As noted, when a bolt is bad it will often fail pretty early on. If it gets past 1/2-1k or so it's not likely to fail before you pooch the barrel (ie., 10-20k). Certainly extractors - and, more often, extractor springs - fail but the complete bolt will have you covered there. Ditto the rings, but have never had rings fail. All my carriers are Colt; I've never had one fail and believe a carrier ought to outlast five to ten barrels....maybe more. I keep reading about how a cam pin ought to be included. Funny, but I've never broken one and some of mine have been run hard. Cam pins will often look awful after 10-20k, but they just don't seem to break. Instead, it's the bolt that will let go around the cam where it's weakest. Have never had the firing pin retainer fail....but imagine they can get lost.

    Firing pins don't often break, but they do crater from perfs if you get into a bad lot of ammo (or alot of steel case). Inexpensive.

    Despite alot written about changing springs the only M16 spring to cause an abrupt failure for me has been the hammer spring. Indeed, I've had them fail on a number of semiauto firearms. They are inexpensive. If you pay attention to the other springs, look for hammer/disco wear suggesting a weak disco spring, look for action spring shortening, etc springs should not leave you in a lurch. Ie., you ought to be able to see the failure coming. The reason I bring a hammer spring is b/c it's failure (FTFire) can be abrupt. In a pinch, switching to ammo with softer primer cups will get you going, though.

    Mags. Well, you know why it makes sense to have extras.

    If I travel some distance to a shoot I might bring other unlikely to fail parts mentioned, maybe even a LPK. Not everything that can break will shut you down. I had a dust cover spring go, didn't even notice till after the shoot.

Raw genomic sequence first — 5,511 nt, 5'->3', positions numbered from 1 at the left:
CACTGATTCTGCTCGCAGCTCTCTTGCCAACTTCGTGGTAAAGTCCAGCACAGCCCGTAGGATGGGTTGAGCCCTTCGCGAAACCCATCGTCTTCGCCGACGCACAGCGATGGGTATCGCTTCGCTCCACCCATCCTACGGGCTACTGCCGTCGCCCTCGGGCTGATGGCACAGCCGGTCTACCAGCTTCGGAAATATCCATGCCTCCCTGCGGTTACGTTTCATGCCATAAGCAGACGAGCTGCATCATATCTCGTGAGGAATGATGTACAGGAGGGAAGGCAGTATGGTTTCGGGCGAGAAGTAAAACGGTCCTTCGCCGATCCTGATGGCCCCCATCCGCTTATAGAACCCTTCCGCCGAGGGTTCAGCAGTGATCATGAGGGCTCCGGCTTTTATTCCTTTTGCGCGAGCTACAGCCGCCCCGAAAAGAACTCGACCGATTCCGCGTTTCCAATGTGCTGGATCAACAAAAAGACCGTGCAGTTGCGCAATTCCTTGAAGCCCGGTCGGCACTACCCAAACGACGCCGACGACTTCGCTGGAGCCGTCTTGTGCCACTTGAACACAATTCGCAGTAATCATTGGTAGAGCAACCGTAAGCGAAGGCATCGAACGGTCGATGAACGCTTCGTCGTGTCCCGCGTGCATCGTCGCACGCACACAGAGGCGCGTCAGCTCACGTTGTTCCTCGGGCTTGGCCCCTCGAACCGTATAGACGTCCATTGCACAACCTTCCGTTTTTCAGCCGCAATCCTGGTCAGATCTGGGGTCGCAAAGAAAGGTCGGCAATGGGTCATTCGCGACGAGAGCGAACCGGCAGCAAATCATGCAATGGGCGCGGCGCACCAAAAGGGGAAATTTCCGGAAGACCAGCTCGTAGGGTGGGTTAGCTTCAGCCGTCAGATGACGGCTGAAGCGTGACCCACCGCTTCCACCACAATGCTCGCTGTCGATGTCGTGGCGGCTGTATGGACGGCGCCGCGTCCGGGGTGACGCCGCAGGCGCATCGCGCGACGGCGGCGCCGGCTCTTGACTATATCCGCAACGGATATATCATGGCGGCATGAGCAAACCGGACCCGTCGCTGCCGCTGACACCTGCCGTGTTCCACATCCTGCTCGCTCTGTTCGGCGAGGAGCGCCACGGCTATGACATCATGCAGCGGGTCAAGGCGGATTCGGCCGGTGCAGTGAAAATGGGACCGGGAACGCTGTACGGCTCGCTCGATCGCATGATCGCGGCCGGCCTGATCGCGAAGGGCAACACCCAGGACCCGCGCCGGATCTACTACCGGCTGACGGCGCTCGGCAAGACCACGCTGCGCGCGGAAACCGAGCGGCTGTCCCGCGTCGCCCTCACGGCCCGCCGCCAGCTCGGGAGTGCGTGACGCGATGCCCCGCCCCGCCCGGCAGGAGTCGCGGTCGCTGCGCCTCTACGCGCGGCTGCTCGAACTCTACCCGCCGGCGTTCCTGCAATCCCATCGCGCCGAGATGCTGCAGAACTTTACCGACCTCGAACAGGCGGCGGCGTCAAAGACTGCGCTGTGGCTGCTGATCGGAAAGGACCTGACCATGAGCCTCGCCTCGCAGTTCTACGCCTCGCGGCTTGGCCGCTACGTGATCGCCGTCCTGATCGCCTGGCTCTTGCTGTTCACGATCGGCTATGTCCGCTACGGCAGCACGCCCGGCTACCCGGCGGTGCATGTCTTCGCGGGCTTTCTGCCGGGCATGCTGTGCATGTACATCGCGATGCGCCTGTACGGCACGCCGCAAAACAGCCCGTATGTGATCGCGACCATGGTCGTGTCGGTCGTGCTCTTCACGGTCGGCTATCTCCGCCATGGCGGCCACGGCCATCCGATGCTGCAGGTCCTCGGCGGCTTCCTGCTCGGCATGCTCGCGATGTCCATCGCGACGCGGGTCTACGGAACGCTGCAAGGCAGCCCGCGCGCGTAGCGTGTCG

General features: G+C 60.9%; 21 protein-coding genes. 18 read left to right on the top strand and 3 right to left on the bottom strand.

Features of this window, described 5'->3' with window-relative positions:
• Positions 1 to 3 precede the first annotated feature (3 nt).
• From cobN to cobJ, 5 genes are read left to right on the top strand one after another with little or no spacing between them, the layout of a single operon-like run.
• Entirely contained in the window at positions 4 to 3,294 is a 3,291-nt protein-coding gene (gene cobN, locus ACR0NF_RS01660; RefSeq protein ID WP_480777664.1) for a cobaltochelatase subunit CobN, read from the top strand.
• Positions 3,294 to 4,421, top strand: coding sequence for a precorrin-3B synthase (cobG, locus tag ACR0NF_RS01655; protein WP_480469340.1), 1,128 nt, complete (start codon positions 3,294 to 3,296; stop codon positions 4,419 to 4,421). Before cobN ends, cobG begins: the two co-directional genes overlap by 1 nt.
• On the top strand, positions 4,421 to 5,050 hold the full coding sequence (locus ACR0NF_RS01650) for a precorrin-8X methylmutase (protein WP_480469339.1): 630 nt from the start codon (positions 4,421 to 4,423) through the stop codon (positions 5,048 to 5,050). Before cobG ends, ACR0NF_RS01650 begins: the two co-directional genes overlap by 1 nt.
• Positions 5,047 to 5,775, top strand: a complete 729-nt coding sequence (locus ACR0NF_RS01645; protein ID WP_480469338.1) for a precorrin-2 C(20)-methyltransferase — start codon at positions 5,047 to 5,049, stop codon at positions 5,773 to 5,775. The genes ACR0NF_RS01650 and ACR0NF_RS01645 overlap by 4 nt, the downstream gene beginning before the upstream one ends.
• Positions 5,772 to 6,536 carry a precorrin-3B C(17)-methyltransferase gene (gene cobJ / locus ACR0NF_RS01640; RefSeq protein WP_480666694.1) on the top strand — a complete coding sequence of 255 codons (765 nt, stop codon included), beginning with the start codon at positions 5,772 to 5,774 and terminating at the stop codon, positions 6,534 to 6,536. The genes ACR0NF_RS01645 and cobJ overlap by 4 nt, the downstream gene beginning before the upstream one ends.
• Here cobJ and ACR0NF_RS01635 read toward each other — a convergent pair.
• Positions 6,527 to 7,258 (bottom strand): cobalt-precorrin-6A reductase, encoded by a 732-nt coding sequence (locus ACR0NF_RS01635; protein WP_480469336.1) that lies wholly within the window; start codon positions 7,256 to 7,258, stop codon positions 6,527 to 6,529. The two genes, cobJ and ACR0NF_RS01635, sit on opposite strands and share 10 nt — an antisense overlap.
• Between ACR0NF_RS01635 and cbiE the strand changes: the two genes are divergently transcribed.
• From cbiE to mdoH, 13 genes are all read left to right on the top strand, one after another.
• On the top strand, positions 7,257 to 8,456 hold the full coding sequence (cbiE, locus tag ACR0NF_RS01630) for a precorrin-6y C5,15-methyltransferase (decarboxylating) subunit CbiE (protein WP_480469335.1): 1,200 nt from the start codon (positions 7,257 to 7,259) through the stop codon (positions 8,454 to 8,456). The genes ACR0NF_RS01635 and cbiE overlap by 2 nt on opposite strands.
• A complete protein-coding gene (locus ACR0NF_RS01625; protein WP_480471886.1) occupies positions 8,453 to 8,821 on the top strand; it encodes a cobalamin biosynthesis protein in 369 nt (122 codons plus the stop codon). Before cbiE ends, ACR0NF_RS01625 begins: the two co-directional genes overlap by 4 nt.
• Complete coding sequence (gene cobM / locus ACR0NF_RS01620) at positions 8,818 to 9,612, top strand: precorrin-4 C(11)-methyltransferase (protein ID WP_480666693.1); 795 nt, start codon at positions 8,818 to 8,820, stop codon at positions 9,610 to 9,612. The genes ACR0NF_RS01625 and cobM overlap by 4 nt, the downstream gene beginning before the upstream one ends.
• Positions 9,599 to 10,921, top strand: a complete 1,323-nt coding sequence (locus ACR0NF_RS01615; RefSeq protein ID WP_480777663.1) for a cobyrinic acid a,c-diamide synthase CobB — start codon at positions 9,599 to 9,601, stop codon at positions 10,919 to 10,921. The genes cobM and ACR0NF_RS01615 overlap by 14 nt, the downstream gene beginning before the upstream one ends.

Sam
     
  13. Matthew Courtney

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    We have 2 Bushmaster M4 style rifles in our mix. One has less than 1000 rounds through it. The other has seen about 8000 rounds with 6000 of those being in a hard use environment. It had an issue a few years ago with some Georgia Arms reloaded ammo. Some of the GA ammo would not chamber fully. The GA ammo ran fine in my Mini-14 and our Colt Match Target Sporter. I just figured that the Bushie had a tight chamber. No other issues have been observed.

    I do not think Bushmaster makes bad rifles, but in the current market there are usually better rifles available for the same money. At the time we bought ours, DPMS was the only other readily available option and when a Colt could be found it cost $300 more than a Bushmaster. If We needed another AR in the stable, the M&P 15T that Clyde Armory has for $999 would be hard to pass up- free floated 5R goodness for under a grand is a good deal. By the time one puts a FF rail on a 6920, he has $1300 into it.
     
  14. FireForged

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    I have been shooting AR's since the early 1980's and other than magazines, I have never had to repair anything. I will say that there have been a few rifles over the years that were junk and I got rid of them but out of any rifle that turned out to be reliable, I never had to replace anything but magazines or mag components. The only repair items that I have are a couple of ni-boron coated BCG's (just in case). Heck with springs and pins, I just bought the whole unit.
     
  15. WoodenPlank

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    If you've never replaced at least the gas rings, then you either don't shoot that much, or aren't paying enough attention to your weapon.

    Gas rings generally last 2-3,000 rounds before they need replacing. Extractor springs are 5-10,000 rounds, and should have the insert and O-ring (if needed) replaced at the same time. Bolt heads are 10-15,000 rounds if they're well made, or earlier if they are not.
     
    #35 WoodenPlank, May 15, 2013
    Last edited: May 15, 2013